“It’s the beginning of a new tradition, and we need to be bold and brave enough to do it for all of the good reasons we have,” said team president Ken King. “There can’t be a downside to honouring a player we think so much of.”
The Flames are not being bold and brave; they are half-stepping, playing it safe. If Vernon’s number is retired, MacInnis’s should be as well. There is something to be said for the truly rare ones to have their jersey breezing in the rafters, so that future generations will be told, no, you cannot wear that number. And here’s why:
Tradition, exclusivity: that’s real honour.
Make no mistake, the retired number is the NHL’s rarest honour.
While 251 players have been inducted into the Hockey Hall of Fame, including MacInnis (2007), only 96 numbers have been retired. (By comparison, more than 150 Major League Baseball numbers have been retired.) The NHL’s retired number club includes five players — of which MacInnis could have been the sixth — to have had their numbers retired by multiple teams joining Bobby Hull, Gordie Howe, Wayne Gretzky (league-wide), Ray Bourque, Mark Messier, and Patrick Roy.
There’s even instances of teams retiring one number to represent multiple players. Dickie Moore and Yvan Cournoyer share No. 12 in the Montreal Canadiens’ rafters, as do Henri Richard and Elmer Lach with No. 16; two Chicago Blackhawks represent No. 3 forever (Pierre Pilot and Keith Magnuson); and Andy Bathgate and Adam Graves share No. 9 for the New York Rangers.
Admittedly, it’s an imperfect system. When the Minnesota Wild entered the NHL in 2000, they retired No. 1 to honour the greatest player of all: their fans. Ah, how sweet.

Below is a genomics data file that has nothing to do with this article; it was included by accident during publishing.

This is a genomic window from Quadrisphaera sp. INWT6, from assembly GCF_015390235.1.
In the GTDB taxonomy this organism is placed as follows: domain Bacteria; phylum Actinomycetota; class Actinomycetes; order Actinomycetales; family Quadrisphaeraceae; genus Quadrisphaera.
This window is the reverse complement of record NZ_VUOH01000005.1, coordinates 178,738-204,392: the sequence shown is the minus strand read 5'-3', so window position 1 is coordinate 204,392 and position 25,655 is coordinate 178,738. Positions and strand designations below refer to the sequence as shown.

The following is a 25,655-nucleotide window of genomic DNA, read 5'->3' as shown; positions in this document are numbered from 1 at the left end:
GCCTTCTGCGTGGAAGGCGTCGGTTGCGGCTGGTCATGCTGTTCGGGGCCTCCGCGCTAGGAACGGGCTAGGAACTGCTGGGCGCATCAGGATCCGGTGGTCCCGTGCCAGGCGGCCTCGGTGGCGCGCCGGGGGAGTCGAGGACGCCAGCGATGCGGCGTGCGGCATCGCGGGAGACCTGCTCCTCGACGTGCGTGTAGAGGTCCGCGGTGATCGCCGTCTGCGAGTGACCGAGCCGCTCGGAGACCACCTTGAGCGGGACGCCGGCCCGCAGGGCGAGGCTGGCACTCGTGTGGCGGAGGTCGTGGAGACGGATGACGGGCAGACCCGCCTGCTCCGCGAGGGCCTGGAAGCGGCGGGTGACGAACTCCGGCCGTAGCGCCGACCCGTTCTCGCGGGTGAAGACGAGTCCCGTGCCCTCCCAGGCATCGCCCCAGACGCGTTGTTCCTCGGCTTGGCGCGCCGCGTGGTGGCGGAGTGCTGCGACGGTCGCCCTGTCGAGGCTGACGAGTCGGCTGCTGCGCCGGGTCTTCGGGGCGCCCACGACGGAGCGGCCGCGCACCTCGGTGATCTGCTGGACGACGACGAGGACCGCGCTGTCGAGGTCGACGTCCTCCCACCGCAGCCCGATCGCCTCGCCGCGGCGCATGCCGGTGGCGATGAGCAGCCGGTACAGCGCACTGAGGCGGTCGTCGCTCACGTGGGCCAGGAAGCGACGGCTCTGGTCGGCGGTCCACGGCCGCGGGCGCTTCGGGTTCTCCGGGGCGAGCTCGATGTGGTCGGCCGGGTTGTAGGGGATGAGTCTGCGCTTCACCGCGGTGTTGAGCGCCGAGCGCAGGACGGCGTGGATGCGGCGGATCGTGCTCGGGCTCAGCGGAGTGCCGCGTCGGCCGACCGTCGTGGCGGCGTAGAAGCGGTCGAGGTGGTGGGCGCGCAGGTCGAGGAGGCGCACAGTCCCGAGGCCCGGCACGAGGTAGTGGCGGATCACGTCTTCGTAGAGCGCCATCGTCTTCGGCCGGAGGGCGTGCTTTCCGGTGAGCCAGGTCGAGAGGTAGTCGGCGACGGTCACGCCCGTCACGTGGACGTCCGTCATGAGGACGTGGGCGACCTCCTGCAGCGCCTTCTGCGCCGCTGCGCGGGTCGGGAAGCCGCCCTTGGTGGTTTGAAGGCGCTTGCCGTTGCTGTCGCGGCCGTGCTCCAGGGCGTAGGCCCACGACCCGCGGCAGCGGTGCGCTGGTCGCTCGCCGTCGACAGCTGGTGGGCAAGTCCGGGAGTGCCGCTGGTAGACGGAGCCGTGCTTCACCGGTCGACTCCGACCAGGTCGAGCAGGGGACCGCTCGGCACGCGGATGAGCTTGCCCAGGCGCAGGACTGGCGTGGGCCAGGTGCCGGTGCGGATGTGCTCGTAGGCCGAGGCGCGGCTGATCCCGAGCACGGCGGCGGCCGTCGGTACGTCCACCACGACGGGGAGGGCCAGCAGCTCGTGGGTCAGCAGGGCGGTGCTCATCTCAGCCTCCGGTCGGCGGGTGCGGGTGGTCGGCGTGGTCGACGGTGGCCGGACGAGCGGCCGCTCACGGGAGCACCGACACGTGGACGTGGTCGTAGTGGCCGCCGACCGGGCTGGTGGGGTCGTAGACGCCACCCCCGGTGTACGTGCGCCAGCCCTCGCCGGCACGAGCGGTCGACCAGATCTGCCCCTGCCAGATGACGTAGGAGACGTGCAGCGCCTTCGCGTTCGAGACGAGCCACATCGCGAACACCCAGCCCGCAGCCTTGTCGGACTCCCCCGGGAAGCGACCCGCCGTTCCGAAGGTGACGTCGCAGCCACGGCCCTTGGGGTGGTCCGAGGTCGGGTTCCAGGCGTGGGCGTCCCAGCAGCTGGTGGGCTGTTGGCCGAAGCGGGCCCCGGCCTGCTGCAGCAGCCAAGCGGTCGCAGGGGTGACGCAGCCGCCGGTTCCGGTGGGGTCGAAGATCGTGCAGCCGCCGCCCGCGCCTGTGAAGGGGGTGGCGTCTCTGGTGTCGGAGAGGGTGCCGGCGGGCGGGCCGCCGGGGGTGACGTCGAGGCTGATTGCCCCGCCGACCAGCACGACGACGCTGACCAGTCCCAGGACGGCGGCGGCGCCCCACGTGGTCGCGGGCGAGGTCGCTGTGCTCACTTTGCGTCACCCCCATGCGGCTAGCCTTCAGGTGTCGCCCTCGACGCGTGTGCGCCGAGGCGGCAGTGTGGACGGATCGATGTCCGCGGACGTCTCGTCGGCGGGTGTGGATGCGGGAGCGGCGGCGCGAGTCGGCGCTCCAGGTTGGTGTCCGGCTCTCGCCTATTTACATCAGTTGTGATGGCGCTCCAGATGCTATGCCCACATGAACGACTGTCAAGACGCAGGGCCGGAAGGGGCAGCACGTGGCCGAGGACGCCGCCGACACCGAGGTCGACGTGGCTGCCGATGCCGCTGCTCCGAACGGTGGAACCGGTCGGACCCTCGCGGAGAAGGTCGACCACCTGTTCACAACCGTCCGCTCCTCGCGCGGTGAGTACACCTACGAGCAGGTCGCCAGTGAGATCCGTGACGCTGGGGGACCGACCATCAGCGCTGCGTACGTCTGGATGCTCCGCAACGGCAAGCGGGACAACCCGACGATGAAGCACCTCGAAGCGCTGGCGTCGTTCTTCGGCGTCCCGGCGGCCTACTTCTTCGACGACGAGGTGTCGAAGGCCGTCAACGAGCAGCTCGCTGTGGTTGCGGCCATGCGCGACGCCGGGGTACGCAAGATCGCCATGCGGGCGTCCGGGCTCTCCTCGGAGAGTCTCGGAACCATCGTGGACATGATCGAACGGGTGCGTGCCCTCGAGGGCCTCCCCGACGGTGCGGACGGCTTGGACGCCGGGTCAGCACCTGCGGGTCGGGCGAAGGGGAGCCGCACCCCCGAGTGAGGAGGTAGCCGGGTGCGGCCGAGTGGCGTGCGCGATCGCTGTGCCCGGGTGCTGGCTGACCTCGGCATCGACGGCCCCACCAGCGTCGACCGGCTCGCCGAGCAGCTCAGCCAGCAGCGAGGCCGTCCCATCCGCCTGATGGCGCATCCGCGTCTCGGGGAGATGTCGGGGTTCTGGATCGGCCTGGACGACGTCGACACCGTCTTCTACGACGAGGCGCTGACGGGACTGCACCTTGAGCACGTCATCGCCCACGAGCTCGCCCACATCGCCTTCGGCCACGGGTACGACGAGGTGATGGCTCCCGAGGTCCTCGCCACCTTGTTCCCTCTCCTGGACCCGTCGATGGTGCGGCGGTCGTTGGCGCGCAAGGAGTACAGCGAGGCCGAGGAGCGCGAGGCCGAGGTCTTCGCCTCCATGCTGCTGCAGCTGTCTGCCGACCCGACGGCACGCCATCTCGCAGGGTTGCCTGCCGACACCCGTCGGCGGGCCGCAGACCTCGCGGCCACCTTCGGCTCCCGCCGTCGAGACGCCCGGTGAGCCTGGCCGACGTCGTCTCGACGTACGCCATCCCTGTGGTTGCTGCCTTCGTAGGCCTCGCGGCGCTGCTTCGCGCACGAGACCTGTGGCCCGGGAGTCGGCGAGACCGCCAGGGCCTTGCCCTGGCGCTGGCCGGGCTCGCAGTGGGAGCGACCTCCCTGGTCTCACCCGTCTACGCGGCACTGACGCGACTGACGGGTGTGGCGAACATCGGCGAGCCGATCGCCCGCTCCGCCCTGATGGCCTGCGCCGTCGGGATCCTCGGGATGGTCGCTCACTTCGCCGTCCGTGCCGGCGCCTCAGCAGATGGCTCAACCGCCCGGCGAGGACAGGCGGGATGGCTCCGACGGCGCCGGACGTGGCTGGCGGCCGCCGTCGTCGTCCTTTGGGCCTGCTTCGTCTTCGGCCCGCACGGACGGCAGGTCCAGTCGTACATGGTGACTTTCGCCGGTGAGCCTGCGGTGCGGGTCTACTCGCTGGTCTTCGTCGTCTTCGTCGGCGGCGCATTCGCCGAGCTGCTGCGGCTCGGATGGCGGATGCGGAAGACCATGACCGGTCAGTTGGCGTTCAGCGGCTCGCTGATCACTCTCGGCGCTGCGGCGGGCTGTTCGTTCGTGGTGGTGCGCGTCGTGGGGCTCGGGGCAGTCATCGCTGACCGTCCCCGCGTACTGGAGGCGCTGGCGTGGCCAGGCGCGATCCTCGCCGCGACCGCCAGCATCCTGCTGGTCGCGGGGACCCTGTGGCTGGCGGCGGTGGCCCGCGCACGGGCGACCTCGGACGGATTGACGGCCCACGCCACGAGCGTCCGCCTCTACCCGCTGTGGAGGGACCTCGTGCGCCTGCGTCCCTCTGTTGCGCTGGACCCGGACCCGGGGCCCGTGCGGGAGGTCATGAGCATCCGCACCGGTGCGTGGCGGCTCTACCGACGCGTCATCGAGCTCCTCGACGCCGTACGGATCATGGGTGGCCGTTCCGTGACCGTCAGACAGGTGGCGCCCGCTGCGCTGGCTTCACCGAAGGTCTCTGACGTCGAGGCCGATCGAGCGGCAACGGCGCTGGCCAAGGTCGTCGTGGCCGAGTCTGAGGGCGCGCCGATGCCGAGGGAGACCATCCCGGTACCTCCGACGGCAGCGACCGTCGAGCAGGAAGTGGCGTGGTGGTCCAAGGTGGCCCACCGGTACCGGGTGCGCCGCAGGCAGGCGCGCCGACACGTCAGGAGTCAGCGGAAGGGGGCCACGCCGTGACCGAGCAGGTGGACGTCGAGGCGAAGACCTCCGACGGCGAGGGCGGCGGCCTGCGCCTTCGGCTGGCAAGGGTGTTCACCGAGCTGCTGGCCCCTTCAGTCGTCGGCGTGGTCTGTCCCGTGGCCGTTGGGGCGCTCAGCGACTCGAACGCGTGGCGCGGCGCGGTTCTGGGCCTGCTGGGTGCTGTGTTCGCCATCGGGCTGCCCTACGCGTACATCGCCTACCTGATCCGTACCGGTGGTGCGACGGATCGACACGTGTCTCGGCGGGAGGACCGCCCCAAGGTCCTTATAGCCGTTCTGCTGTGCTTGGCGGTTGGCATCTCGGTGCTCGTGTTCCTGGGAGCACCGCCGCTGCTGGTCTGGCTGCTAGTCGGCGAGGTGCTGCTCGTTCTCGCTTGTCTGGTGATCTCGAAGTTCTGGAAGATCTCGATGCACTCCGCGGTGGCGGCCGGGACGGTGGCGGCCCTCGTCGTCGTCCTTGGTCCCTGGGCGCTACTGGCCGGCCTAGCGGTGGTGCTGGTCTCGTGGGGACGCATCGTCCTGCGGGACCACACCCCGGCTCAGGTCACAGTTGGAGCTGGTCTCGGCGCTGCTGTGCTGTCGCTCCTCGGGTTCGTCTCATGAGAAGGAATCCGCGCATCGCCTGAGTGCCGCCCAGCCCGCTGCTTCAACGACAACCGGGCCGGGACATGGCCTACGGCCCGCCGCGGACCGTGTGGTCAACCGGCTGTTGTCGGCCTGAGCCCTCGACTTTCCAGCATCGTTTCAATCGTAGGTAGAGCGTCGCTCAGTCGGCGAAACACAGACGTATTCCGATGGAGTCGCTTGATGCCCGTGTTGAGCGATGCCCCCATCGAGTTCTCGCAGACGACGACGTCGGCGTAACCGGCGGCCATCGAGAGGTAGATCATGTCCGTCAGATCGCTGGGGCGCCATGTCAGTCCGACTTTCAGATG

The seven retired numbers combined by the Hartford Whalers and Quebec Nordiques were thrust back into circulation when the respective franchises relocated.
And although Mario Lemiux’s No. 66 was unofficially untouchable league-wide, T.J. Brodie slapped his surname above the double-six to start the 2010-11 season. Brodie, of course, is young (only 20 at the time, he was seven when Lemieux was inducted into the Hall). Brodie is also a Flame. He has since humbled down to No. 7.
“The number retirement system works for some teams as their tradition, but there is no longer a universal tradition for honouring players,” King told the Sun.
He is referring to the only other NHL franchise that has made the switch to not-so-honuorable mentions, the Toronto Maple Leafs.
The Leafs, the first team to adopt the number-retiring custom back on Valentine’s Day, 1934, were also the first to abandon it.
Ace Bailey’s No. 6 was the beneficiary. The Leafs later retired Bill Barilko’s No. 5 for his success in the late ’40s and early ’50s.
Ironically, Barilko only wore No. 5 for one season, 1950-51; the defenceman spent more games dressed in Nos. 21 and 19.
That was it.
Since then, the Leafs have made like a staff room coffee collection and switched to the honour system. Earlier this month, Mats Sundin, a retirement-worthy Leaf if there ever was one, became the 16th Toronto player to have his number honoured.
On the same night as the Sundin ceremony, Jeremy Roenick had his No. 97 properly retired by the Phoenix Coyotes.
Meanwhile, Sundin and MacInnis are only “honoured.”
Two generations from now, anyone who survives Leafs or Flames training camp has the right to grab Nos. 13 or 2, respectively.
Hopefully they won’t, respectfully.
How do you feel about teams retiring vs. honouring their legends’ numbers?